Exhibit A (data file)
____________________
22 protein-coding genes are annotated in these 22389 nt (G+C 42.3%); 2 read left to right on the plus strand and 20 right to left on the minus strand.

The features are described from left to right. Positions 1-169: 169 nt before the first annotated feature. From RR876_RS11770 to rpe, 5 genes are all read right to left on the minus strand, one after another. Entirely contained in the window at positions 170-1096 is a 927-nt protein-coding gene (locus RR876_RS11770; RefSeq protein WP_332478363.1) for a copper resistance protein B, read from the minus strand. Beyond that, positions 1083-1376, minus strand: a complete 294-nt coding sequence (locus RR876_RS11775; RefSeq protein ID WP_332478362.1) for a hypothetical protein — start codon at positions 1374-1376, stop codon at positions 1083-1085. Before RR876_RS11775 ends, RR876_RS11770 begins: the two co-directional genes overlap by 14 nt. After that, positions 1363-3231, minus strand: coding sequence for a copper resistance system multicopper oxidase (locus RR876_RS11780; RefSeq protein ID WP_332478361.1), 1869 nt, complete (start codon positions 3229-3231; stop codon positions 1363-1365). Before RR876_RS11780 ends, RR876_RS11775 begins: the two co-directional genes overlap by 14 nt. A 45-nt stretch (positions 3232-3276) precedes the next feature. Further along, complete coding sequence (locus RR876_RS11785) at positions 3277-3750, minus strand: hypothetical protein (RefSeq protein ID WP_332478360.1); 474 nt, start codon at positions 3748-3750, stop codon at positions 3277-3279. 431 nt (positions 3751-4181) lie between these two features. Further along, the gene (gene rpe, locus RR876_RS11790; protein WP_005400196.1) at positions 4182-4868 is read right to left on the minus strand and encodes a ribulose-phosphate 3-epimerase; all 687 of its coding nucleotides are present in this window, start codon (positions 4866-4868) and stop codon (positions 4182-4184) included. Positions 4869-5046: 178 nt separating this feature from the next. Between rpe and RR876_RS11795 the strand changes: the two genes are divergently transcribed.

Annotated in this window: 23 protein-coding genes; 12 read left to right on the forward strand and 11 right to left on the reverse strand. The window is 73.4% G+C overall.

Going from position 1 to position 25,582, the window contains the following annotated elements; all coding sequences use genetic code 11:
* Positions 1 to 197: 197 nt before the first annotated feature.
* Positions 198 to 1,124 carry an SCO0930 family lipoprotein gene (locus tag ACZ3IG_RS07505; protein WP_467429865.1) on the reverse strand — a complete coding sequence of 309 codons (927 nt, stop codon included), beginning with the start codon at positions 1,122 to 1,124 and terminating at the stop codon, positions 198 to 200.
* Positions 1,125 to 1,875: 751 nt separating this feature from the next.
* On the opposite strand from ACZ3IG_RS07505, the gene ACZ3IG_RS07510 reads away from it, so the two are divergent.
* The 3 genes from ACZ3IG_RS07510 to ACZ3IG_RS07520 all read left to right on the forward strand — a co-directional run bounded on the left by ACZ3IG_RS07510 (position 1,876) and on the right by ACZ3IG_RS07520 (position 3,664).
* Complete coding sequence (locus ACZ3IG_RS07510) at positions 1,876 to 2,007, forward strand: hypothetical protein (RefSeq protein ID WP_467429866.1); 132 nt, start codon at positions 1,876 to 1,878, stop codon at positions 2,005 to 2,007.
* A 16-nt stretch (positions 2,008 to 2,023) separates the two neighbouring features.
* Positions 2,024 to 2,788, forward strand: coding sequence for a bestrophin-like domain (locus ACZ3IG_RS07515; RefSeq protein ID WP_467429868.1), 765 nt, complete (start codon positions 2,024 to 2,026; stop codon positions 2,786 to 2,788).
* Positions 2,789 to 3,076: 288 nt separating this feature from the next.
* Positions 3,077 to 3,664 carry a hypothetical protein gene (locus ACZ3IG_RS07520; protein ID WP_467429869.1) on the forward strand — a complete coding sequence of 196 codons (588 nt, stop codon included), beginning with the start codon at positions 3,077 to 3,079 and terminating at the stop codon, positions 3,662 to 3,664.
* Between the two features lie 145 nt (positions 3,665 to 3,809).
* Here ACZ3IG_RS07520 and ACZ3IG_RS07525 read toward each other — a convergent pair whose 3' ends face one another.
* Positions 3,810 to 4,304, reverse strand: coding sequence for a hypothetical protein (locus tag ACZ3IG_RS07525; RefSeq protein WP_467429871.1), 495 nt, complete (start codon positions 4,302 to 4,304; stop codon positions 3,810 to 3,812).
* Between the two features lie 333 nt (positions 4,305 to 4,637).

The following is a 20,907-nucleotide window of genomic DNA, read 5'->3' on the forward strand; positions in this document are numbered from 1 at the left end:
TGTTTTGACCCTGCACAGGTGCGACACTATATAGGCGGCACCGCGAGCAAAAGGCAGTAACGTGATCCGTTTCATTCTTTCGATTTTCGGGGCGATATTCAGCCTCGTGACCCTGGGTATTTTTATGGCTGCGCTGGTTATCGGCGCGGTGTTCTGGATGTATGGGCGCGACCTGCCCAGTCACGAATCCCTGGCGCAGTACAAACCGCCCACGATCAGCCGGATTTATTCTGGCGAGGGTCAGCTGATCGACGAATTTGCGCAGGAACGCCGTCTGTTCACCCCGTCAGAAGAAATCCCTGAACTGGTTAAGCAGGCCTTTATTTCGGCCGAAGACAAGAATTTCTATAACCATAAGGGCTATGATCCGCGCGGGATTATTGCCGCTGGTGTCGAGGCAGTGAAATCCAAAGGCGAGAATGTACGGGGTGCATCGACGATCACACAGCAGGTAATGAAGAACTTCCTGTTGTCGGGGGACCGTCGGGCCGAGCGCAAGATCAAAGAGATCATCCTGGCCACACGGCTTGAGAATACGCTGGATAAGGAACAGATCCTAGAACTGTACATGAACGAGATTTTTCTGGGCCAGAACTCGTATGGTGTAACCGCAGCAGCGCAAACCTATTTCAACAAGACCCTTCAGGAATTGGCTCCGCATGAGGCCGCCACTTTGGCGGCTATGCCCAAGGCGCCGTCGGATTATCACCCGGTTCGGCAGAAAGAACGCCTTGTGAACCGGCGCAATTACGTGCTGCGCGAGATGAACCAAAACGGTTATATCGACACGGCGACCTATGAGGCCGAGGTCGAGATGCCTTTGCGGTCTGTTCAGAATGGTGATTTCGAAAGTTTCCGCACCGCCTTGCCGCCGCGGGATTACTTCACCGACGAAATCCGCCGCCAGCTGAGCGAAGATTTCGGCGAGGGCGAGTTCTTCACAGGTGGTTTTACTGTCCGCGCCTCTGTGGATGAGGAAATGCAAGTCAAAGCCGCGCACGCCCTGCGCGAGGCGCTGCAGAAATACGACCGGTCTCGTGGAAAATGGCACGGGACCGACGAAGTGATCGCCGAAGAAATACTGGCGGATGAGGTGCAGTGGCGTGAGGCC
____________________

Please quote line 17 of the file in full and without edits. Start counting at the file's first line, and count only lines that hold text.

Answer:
* Positions 3,810 to 4,304, reverse strand: coding sequence for a hypothetical protein (locus tag ACZ3IG_RS07525; RefSeq protein WP_467429871.1), 495 nt, complete (start codon positions 4,302 to 4,304; stop codon positions 3,810 to 3,812).